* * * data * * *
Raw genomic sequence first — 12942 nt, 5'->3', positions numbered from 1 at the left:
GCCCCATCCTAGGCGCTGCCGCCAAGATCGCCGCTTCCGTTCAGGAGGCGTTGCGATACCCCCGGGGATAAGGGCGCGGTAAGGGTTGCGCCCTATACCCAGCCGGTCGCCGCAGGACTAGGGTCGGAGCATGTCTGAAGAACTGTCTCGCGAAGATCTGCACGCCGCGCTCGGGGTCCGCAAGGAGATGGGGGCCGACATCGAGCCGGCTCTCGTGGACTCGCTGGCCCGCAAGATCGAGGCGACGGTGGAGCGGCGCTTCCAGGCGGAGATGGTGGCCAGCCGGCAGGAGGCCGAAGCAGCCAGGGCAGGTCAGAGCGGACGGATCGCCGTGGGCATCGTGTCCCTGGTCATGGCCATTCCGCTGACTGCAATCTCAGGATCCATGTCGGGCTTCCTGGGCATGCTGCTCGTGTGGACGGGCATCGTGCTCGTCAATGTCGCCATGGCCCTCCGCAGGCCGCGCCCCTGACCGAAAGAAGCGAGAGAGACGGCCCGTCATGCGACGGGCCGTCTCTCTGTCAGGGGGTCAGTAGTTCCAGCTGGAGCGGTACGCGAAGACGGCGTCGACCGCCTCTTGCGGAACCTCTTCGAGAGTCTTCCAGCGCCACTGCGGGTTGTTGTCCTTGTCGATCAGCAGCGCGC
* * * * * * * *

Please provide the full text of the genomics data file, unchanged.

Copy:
Raw genomic sequence first — 12942 nt, 5'->3', positions numbered from 1 at the left:
GCCCCATCCTAGGCGCTGCCGCCAAGATCGCCGCTTCCGTTCAGGAGGCGTTGCGATACCCCCGGGGATAAGGGCGCGGTAAGGGTTGCGCCCTATACCCAGCCGGTCGCCGCAGGACTAGGGTCGGAGCATGTCTGAAGAACTGTCTCGCGAAGATCTGCACGCCGCGCTCGGGGTCCGCAAGGAGATGGGGGCCGACATCGAGCCGGCTCTCGTGGACTCGCTGGCCCGCAAGATCGAGGCGACGGTGGAGCGGCGCTTCCAGGCGGAGATGGTGGCCAGCCGGCAGGAGGCCGAAGCAGCCAGGGCAGGTCAGAGCGGACGGATCGCCGTGGGCATCGTGTCCCTGGTCATGGCCATTCCGCTGACTGCAATCTCAGGATCCATGTCGGGCTTCCTGGGCATGCTGCTCGTGTGGACGGGCATCGTGCTCGTCAATGTCGCCATGGCCCTCCGCAGGCCGCGCCCCTGACCGAAAGAAGCGAGAGAGACGGCCCGTCATGCGACGGGCCGTCTCTCTGTCAGGGGGTCAGTAGTTCCAGCTGGAGCGGTACGCGAAGACGGCGTCGACCGCCTCTTGCGGAACCTCTTCGAGAGTCTTCCAGCGCCACTGCGGGTTGTTGTCCTTGTCGATCAGCAGCGCGC